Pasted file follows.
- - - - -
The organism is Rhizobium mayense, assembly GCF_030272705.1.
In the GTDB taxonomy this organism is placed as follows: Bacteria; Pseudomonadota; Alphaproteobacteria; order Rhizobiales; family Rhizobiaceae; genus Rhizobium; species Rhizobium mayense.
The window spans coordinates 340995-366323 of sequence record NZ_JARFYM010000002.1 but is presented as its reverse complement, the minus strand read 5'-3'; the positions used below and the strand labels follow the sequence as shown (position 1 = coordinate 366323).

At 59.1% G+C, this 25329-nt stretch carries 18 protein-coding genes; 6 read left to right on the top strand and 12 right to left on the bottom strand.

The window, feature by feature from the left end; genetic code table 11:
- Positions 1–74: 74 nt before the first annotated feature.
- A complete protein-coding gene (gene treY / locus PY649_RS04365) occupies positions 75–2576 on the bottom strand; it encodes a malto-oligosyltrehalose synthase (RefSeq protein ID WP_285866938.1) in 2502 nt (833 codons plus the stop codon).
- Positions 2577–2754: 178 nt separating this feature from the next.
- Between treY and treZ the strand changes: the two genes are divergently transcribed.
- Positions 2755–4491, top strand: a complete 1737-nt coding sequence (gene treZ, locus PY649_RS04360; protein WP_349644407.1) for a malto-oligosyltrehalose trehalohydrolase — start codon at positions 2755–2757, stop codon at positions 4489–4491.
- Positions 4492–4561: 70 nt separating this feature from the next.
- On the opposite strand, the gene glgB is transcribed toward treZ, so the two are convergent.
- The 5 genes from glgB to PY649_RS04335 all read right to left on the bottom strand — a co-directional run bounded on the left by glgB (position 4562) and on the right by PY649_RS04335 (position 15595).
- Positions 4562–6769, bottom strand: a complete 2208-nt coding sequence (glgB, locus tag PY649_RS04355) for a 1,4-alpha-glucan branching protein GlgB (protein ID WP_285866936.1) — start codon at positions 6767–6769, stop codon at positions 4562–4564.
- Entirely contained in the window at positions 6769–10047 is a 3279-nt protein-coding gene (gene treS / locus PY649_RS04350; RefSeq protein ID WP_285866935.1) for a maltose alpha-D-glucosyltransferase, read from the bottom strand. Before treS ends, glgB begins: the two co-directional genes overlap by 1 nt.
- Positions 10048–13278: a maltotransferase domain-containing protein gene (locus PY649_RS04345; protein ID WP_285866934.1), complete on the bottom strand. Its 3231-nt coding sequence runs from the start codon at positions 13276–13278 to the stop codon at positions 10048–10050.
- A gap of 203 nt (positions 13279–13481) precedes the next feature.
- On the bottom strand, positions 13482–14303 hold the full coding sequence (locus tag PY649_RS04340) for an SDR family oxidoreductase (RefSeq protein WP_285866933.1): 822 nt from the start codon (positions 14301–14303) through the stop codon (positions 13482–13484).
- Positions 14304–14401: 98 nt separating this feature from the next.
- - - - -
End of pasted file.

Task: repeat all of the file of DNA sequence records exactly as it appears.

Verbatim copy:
The organism is Rhizobium mayense, assembly GCF_030272705.1.
In the GTDB taxonomy this organism is placed as follows: Bacteria; Pseudomonadota; Alphaproteobacteria; order Rhizobiales; family Rhizobiaceae; genus Rhizobium; species Rhizobium mayense.
The window spans coordinates 340995-366323 of sequence record NZ_JARFYM010000002.1 but is presented as its reverse complement, the minus strand read 5'-3'; the positions used below and the strand labels follow the sequence as shown (position 1 = coordinate 366323).

At 59.1% G+C, this 25329-nt stretch carries 18 protein-coding genes; 6 read left to right on the top strand and 12 right to left on the bottom strand.

The window, feature by feature from the left end; genetic code table 11:
- Positions 1–74: 74 nt before the first annotated feature.
- A complete protein-coding gene (gene treY / locus PY649_RS04365) occupies positions 75–2576 on the bottom strand; it encodes a malto-oligosyltrehalose synthase (RefSeq protein ID WP_285866938.1) in 2502 nt (833 codons plus the stop codon).
- Positions 2577–2754: 178 nt separating this feature from the next.
- Between treY and treZ the strand changes: the two genes are divergently transcribed.
- Positions 2755–4491, top strand: a complete 1737-nt coding sequence (gene treZ, locus PY649_RS04360; protein WP_349644407.1) for a malto-oligosyltrehalose trehalohydrolase — start codon at positions 2755–2757, stop codon at positions 4489–4491.
- Positions 4492–4561: 70 nt separating this feature from the next.
- On the opposite strand, the gene glgB is transcribed toward treZ, so the two are convergent.
- The 5 genes from glgB to PY649_RS04335 all read right to left on the bottom strand — a co-directional run bounded on the left by glgB (position 4562) and on the right by PY649_RS04335 (position 15595).
- Positions 4562–6769, bottom strand: a complete 2208-nt coding sequence (glgB, locus tag PY649_RS04355) for a 1,4-alpha-glucan branching protein GlgB (protein ID WP_285866936.1) — start codon at positions 6767–6769, stop codon at positions 4562–4564.
- Entirely contained in the window at positions 6769–10047 is a 3279-nt protein-coding gene (gene treS / locus PY649_RS04350; RefSeq protein ID WP_285866935.1) for a maltose alpha-D-glucosyltransferase, read from the bottom strand. Before treS ends, glgB begins: the two co-directional genes overlap by 1 nt.
- Positions 10048–13278: a maltotransferase domain-containing protein gene (locus PY649_RS04345; protein ID WP_285866934.1), complete on the bottom strand. Its 3231-nt coding sequence runs from the start codon at positions 13276–13278 to the stop codon at positions 10048–10050.
- A gap of 203 nt (positions 13279–13481) precedes the next feature.
- On the bottom strand, positions 13482–14303 hold the full coding sequence (locus tag PY649_RS04340) for an SDR family oxidoreductase (RefSeq protein WP_285866933.1): 822 nt from the start codon (positions 14301–14303) through the stop codon (positions 13482–13484).
- Positions 14304–14401: 98 nt separating this feature from the next.